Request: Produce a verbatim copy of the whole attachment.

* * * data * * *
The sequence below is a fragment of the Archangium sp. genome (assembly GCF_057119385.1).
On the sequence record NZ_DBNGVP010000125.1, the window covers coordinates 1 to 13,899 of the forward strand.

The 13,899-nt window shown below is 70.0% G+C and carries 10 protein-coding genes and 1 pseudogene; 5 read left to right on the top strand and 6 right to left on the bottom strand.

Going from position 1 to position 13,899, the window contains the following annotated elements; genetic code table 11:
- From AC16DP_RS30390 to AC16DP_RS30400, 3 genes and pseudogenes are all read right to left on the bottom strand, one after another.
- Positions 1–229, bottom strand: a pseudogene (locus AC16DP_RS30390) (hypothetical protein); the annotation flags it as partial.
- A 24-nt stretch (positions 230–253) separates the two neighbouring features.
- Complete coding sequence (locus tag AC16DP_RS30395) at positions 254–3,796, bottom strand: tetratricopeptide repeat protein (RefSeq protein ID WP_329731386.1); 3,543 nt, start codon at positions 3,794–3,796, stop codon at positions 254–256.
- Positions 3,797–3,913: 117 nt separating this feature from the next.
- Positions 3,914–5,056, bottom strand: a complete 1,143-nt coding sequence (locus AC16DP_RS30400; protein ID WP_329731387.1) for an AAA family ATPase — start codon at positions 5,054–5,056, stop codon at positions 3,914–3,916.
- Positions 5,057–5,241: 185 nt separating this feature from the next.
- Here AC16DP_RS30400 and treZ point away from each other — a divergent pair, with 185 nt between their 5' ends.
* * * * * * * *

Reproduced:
The sequence below is a fragment of the Archangium sp. genome (assembly GCF_057119385.1).
On the sequence record NZ_DBNGVP010000125.1, the window covers coordinates 1 to 13,899 of the forward strand.

The 13,899-nt window shown below is 70.0% G+C and carries 10 protein-coding genes and 1 pseudogene; 5 read left to right on the top strand and 6 right to left on the bottom strand.

Going from position 1 to position 13,899, the window contains the following annotated elements; genetic code table 11:
- From AC16DP_RS30390 to AC16DP_RS30400, 3 genes and pseudogenes are all read right to left on the bottom strand, one after another.
- Positions 1–229, bottom strand: a pseudogene (locus AC16DP_RS30390) (hypothetical protein); the annotation flags it as partial.
- A 24-nt stretch (positions 230–253) separates the two neighbouring features.
- Complete coding sequence (locus tag AC16DP_RS30395) at positions 254–3,796, bottom strand: tetratricopeptide repeat protein (RefSeq protein ID WP_329731386.1); 3,543 nt, start codon at positions 3,794–3,796, stop codon at positions 254–256.
- Positions 3,797–3,913: 117 nt separating this feature from the next.
- Positions 3,914–5,056, bottom strand: a complete 1,143-nt coding sequence (locus AC16DP_RS30400; protein ID WP_329731387.1) for an AAA family ATPase — start codon at positions 5,054–5,056, stop codon at positions 3,914–3,916.
- Positions 5,057–5,241: 185 nt separating this feature from the next.
- Here AC16DP_RS30400 and treZ point away from each other — a divergent pair, with 185 nt between their 5' ends.